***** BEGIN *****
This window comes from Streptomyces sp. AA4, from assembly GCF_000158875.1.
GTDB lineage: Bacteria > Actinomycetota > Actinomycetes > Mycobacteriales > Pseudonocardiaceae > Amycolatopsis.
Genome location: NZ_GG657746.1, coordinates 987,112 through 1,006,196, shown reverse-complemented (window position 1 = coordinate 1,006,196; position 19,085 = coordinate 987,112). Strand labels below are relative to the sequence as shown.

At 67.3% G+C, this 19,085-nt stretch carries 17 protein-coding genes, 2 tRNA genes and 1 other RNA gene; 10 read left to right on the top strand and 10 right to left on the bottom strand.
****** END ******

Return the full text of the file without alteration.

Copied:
This window comes from Streptomyces sp. AA4, from assembly GCF_000158875.1.
GTDB lineage: Bacteria > Actinomycetota > Actinomycetes > Mycobacteriales > Pseudonocardiaceae > Amycolatopsis.
Genome location: NZ_GG657746.1, coordinates 987,112 through 1,006,196, shown reverse-complemented (window position 1 = coordinate 1,006,196; position 19,085 = coordinate 987,112). Strand labels below are relative to the sequence as shown.

At 67.3% G+C, this 19,085-nt stretch carries 17 protein-coding genes, 2 tRNA genes and 1 other RNA gene; 10 read left to right on the top strand and 10 right to left on the bottom strand.